- Massage clove and a carrier oil, like grapeseed, onto the scalp to increase blood flow and promote healthy hair growth and vibrant locks.
- Wear clove oil with a carrier oil as a natural bug repellent or mix with water and use as spray-on bug relief.
- Swish with clove oil and gargle to help relieve the pain of sore throat, either from voice overuse or from sickness or seasonal allergies.
- For a quick boost of mental clarity, diffuse clove oil in your office or take a quick sniff from the bottle. It can increase blood flow and boost mental and cognitive function.
Cautions About Clove Oil
While clove oil is potently antioxidant and has many health benefits, it is also so strong that it warrants caution. Eugenol can be hard on the liver, resulting in damage, and can also have unpredictable results in children.
As such, be very cautious when using clove oil with children under age 18, and do not use it for medical, internal, or topical uses without first checking with your medical practitioner.
Do not use clove oil if you are pregnant or breastfeeding since research doesn’t indicate how it could affect fetal development or breastmilk.
If you take blood thinners or other drugs which can have anticoagulant effects, make sure to check with your doctor to ensure that clove oil is safe for you to use.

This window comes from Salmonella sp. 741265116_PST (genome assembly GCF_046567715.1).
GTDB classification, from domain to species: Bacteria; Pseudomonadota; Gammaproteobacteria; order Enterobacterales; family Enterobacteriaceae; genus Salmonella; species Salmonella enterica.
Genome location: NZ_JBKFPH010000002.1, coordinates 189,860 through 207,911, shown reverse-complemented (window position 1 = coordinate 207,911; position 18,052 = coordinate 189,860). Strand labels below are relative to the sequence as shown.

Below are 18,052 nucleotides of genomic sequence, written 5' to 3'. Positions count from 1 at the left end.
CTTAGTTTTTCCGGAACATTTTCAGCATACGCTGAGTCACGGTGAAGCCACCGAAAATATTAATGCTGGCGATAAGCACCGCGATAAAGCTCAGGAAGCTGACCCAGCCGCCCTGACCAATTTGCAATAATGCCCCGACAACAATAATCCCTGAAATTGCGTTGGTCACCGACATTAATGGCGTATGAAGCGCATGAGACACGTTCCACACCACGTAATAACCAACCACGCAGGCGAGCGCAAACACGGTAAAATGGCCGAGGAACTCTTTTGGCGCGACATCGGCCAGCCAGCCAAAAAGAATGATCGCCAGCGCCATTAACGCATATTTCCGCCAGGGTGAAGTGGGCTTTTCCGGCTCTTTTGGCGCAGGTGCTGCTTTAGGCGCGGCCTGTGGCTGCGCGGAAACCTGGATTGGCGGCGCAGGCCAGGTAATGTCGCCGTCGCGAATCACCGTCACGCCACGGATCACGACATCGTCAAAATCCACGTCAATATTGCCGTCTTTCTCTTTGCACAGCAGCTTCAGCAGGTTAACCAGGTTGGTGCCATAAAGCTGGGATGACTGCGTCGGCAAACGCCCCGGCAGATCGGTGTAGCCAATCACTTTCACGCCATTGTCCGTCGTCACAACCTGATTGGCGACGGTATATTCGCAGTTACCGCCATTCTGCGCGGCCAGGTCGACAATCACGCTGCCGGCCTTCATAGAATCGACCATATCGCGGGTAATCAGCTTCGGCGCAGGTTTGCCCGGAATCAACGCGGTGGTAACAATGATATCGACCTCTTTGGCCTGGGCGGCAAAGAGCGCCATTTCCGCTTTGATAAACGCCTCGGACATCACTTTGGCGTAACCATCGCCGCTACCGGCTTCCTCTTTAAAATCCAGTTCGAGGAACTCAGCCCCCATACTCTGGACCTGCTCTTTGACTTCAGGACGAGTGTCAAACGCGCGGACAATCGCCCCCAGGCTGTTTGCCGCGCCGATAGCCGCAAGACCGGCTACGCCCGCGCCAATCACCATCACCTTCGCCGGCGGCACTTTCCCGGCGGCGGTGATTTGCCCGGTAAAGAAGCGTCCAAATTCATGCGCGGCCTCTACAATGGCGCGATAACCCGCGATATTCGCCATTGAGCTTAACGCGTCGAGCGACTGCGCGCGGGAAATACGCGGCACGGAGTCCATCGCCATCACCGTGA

Clove can cause skin irritation in certain people, so if you notice itching, red, rashes, or any other discomfort, stop using it and seek medical care.
When purchasing clove oil, be sure to choose a 100 percent pure product from a brand that you trust.
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- Jirovetz L, Buchbauer G, Stoilova I, Stoyanova A, Krastanov A, Schmidt E. Chemical composition and antioxidant properties of clove leaf essential oil. J Agric Food Chem. 2006;54(17):6303–6307.
- Gülçin I, Elmasta? M, Aboul-Enein HY. Antioxidant activity of clove oil-A powerful antioxidant source. Arab J Chem. 2012;5(4):489–499.
- Halder S, Mehta AK, Kar R, Mustafa M, Mediratta PK, Sharma KK. Clove oil reverses learning and memory deficits in scopolamine-treated mice. Planta Med. 2011;77(8):830–834.
Aimee McNew, MNT, CNTP, is a certified nutritionist who specializes in women’s health, thyroid problems, infertility, and digestive wellness. She ate her way back to health using a Paleo diet, lost 80 pounds, and had a healthy baby after numerous miscarriages. She focuses on simple nutrition practices that promote long-lasting results.